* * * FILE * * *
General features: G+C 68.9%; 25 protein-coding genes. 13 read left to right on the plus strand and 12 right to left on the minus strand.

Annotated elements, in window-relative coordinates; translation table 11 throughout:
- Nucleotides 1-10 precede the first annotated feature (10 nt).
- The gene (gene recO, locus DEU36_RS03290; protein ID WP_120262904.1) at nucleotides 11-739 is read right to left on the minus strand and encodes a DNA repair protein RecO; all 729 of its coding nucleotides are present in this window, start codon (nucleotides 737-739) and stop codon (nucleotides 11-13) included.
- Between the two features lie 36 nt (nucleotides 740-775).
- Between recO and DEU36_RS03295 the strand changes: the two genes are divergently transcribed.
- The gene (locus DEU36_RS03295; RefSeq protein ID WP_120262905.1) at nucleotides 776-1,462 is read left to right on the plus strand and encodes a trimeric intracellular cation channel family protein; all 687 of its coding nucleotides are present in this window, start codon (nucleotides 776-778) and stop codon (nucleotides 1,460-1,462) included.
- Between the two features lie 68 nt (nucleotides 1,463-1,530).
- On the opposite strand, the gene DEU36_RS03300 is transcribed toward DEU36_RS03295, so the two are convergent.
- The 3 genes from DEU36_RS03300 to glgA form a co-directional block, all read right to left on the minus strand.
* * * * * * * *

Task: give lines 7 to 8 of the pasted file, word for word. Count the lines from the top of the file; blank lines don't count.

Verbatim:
- The gene (locus DEU36_RS03295; RefSeq protein ID WP_120262905.1) at nucleotides 776-1,462 is read left to right on the plus strand and encodes a trimeric intracellular cation channel family protein; all 687 of its coding nucleotides are present in this window, start codon (nucleotides 776-778) and stop codon (nucleotides 1,460-1,462) included.
- Between the two features lie 68 nt (nucleotides 1,463-1,530).